Despite law, companies still not required to compare CEO-to-worker pay [San Jose Mercury News :: ]
(San Jose Mercury News (CA) Via Acquire Media NewsEdge) July 19--Four years after a federal law required public companies to disclose the pay gap between their CEOs and other workers, government regulators are still mulling how to put the measure into effect, with proponents saying it's crucial to help halt excessive compensation and critics calling it costly and ill-conceived.
The delay, which consumer advocates have attributed to opposition by business groups, prompted 13 U.S. senators -- including California Democrat Barbara Boxer -- to write the U.S. Securities and Exchange Commission in November, urging it to quickly approve a rule to implement the law.
"Over the last 20 years, incomes for the top 1 percent of earners have grown by more than 86 percent, while incomes for the other 99 percent have grown by less than 7 percent," they declared. "Investors need to know to what extent skyrocketing disparities between CEO and worker pay are justified."
Companies were required to publish the ratio of their CEO's pay to the median pay of their employees as one of many provisions in the 2010 Dodd--Frank Wall Street Reform and Consumer Protection Act, which aimed to bring greater accountability and transparency to the economy. But it took three years before the SEC proposed a rule spelling out how companies should follow the law. Although the agency previously has indicated it might formally adopt the rule in October -- paving the way for it to go into effect in 2016 -- the SEC's spokeswoman, Judith Burns, declined comment on whether that timetable is realistic.
CEOs at top U.S. firms on average make nearly 296 times more than their typical employee, a dramatic increase from 1965 when they were making 20 times as much, according to a study by the Economic Policy Institute, a nonpartisan Washington think tank.
No comparable pay data is available for Bay Area companies. However, the median pay of CEOs at the top 100 local companies increased from $3,395,611 in 2007 to $8,174,592 in 2013, though a few higher-paying firms were added to the sample in 2011, according to the Equilar Silicon Valley CEO Pay Study, conducted for the Bay Area News Group. The best-paid local CEO -- Larry Ellison of Redwood City tech giant Oracle -- received $78.4 million in total compensation last year. Oracle declined comment on the proposed regulation and its CEO-to-worker pay ratio.
Lawrence Mishel, the institute's president, said CEO pay is particularly troubling because many bosses are handsomely rewarded despite doing little to make their companies more productive. In other words, he said, "they haven't expanded the pie, they're just getting a bigger piece of the pie," leaving less money for their employees.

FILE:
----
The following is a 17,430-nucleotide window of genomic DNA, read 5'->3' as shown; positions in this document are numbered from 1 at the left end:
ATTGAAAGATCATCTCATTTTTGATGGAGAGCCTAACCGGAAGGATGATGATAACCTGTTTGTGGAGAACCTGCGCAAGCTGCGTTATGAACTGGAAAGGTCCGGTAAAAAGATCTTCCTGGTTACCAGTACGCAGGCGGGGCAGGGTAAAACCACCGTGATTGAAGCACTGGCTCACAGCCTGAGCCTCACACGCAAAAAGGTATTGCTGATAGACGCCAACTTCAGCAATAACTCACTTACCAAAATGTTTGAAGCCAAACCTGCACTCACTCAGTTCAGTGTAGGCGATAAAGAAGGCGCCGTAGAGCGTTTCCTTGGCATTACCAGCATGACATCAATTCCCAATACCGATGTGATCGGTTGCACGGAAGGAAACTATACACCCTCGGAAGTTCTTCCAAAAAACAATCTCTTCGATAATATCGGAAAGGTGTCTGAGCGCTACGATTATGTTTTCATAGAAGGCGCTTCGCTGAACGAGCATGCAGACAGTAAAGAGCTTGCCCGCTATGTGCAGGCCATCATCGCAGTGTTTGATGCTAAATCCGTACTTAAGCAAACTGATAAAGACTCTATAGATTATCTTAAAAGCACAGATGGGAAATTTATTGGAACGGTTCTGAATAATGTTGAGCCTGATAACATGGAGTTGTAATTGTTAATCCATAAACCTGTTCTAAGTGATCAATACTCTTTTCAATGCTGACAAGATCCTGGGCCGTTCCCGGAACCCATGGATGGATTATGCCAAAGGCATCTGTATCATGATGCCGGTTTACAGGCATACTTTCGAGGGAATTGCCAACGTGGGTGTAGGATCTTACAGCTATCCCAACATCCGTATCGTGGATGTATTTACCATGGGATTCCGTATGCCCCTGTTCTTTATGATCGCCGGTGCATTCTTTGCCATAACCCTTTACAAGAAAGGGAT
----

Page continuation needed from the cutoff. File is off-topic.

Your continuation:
Former Labor Secretary Robert Reich, now a professor of public policy at UC Berkeley, agreed.
"The average household is poorer today than it was in the year 2000, adjusted for inflation, so you have a problem," he said. "If the middle class and poor don't have enough purchasing power, they can't keep the economy growing." Moreover, he said, if companies spend exorbitant sums on their CEOs, they have less money for research and development or investor dividends.
In a letter to the SEC, Georgetown University associate finance professor James Angel called the rule "a clumsy yardstick for judging executive compensation" and "of limited usefulness to investors or activists."
He said one CEO might be deemed overpaid simply because they have a lot of low-wage manufacturing employees, while another might look comparatively underpaid because they've off-shored all their manufacturing to a foreign sweatshop. Moreover, he said, it's unnecessary to make companies compute their worker's pay, since the government already publishes worker-pay data for many industries.
Another criticism is that calculating the CEO-to-worker pay ratio could cost some companies millions of dollars a year.
But in its comments to the SEC, Santa Clara chipmaker Intel, which has about 105,000 employees, estimated that "our compliance costs will run approximately $15,000 annually." And in a letter to the agency, San Jose State University professor emeritus Eloise Hamann and her husband argued that the pay rule was important, adding that they are heavily invested in public companies.
"We absolutely do not want to be part of the problem by supporting companies with lopsided CEO-to-worker pay ratios which can harm morale and productivity among a company's workforce," they said. "This disclosure will help large funds allocate resources to the companies that re-invest in their workers."
Apart from the SEC's deliberations, state Sen. Mark DeSaulnier, D-Concord, and Sen. Loni Hancock, D-Berkeley, introduced a bill this year to boost taxes on corporations with wide CEO-to-worker pay disparities. Although that measure failed to pass a key vote in May, "this is far too important to let it die on its first attempt," DeSaulnier said, adding that he's considering amending the bill. "We cannot have a true economic recovery when CEOs are lavished with bonuses at the expense of workers."
Contact Steve Johnson at firstname.lastname@example.org or 408-920-5043. Follow him at Twitter.com/steveatmercnews
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